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Perhaps you’re the one walking away. Or maybe you’re the one who’s been left. Kicked to the curb. Dumped over text. Ghosted like a bad dream. However you got here, breaking up is hard to do. Emotions can vary from relief to guilt and gut-wrenching agony.
Most people, at least once in their lives, experience the grief of a breakup. You may think “Did I make a mistake?” “Will I ever find love?” “Will I die alone?” “Will I ever have sex again?”
A pint of Haagen Das only lasts so long, and drowning your sorrows in alcohol can only get you so far. The next day is invariably worse. So how do you deal?
You need an outside force to help move you, to make you cry, to make you laugh, to make you feel anything but this. Below is a list of movies (from tear-jerkers to gut-busters with soul) to help you get your equilibrium back, if even for a short while.
If you’re in need of a good cry, a really good cry, this is the way to go. “Love Story” has all of the emotional torture you’re looking for. Starring Ryan O’Neal and Ali McGraw in their prime, it’s full of young, intense, satisfying love with a devastating end. If you’re prone to trolling your exes on Facebook to punish yourself, I suggest watching this movie instead.
More modern but comparable films are “The Fault in Our Stars” and “Now is Good.”
One good crying session most likely isn’t enough. If you’re anything like me, you’ve got to get it out of your system.
“My Life,” starring Michael Keaton and Nicole Kidman is a love story of sorts. However, it’s primarily about one man’s delayed (or expedited, depending on how you look at it) emotional journey into greater self-awareness and forgiveness. This happens just as he’s forced to come to terms with his own mortality and as his wife is preparing for the birth of their first and only child.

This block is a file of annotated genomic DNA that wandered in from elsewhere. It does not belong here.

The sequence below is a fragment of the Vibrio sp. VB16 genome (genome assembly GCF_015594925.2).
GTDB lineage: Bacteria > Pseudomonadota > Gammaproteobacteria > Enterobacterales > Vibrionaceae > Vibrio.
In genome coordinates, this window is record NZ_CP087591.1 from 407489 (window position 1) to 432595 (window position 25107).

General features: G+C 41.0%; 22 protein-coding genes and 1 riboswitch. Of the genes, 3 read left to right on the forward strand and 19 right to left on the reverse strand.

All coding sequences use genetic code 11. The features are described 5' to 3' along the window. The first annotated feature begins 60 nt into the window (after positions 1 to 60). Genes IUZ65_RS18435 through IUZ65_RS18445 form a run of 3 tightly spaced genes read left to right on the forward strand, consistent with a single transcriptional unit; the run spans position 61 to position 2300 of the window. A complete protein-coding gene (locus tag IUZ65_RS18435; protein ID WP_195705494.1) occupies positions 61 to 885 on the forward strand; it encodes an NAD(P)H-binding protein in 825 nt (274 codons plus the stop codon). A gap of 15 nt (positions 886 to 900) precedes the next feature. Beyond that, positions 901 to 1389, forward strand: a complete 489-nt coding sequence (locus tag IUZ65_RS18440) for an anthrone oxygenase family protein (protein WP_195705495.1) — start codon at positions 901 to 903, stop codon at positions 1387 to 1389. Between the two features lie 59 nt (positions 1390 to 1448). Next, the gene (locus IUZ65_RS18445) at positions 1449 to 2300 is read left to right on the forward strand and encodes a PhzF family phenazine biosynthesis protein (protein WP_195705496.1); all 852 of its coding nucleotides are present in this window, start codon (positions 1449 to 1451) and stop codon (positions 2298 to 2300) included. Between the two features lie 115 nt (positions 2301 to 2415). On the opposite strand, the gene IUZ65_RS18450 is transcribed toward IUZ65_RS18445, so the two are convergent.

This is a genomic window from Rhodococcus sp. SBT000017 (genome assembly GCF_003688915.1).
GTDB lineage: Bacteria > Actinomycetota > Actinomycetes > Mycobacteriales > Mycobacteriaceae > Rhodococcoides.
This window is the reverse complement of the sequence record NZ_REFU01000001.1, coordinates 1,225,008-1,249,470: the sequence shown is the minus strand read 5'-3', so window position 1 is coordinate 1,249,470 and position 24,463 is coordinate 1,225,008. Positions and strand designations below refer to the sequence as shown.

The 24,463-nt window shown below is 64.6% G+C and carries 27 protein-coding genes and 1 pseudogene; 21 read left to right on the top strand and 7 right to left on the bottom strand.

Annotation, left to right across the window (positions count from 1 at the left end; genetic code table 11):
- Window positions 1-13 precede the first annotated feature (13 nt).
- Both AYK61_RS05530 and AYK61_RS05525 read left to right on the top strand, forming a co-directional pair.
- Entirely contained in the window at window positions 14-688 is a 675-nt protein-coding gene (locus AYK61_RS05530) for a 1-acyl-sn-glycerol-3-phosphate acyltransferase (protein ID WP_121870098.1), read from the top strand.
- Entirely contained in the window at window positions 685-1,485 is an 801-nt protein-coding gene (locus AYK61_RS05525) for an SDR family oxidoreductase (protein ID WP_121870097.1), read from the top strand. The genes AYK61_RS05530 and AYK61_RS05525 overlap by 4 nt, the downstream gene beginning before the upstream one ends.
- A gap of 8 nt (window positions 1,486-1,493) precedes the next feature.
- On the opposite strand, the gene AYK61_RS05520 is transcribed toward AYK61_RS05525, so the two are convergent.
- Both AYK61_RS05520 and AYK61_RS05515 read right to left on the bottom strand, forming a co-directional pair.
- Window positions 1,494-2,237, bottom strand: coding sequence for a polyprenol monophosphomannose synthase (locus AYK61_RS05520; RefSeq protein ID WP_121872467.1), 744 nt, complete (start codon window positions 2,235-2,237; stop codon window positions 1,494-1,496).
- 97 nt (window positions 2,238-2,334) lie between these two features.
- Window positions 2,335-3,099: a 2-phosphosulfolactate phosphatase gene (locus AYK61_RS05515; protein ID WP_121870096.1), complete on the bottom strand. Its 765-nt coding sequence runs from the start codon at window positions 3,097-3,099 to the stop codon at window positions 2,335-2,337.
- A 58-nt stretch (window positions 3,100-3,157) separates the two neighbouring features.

I’m not giving much away here, it happens in the first five minutes. In true Michael Keaton style, he serves up humor and pathos in one delicious meal. I dare you to watch this and not cry.
Hurt. Lies. Betrayal. Those things leave you crushed and mighty steamed. How better to process this than with a crazy, violent, over-the-top (read: satire), ham-baked revenge movie.
Uma Thurman plays a retired assassin who left the biz for love — only to lose it all at the hands of Bill, her ex. Now she’s hell-bent on tracking him down to exact revenge. If you’re looking for an empowered badass female lead, then “Kill Bill” is the one to watch.
Peter Bretter, from “Forgetting Sarah Marshall,” shares your pain. Abruptly dumped by his lady love for another guy, he achingly and hilariously tries to get over her. Peter (written and played by Jason Segel) will take you on his humiliating journey, taking all the hits while making you laugh.
If you ever thought “the person I end up with will be/should be such-and-such with a love of whatchamacallits and a degree in what’s it,” then “Crossing Delancey” is a movie for you. Spend too much time focused on your idea of an ideal mate and you run the risk of just not seeing what’s often right in front of you.
This is the journey of Isabelle (starring Amy Irving, when she was Mrs. Spielberg, and the funny Peter Riegert). Nobody dies. There are no car chases or explosions, but this little movie is a gem.
If you’ve started to lose hope that you will ever find love, watching two people take 12 years of friendship to figure it out should make you feel good. Again, I’m not giving anything away — the outcome is baked into the title, “When Harry Met Sally.” Billy Crystal and Meg Ryan deliver plenty of laughs along the way.
In keeping with the over-the-top theme (though, there is nary a female in sight), “Tropic Thunder” is one hilarious movie-inside-a-movie. Ben Stiller, Robert Downey Jr., Jack Black and a motley crew of comedic actors think they’re making a movie about the Vietnam war.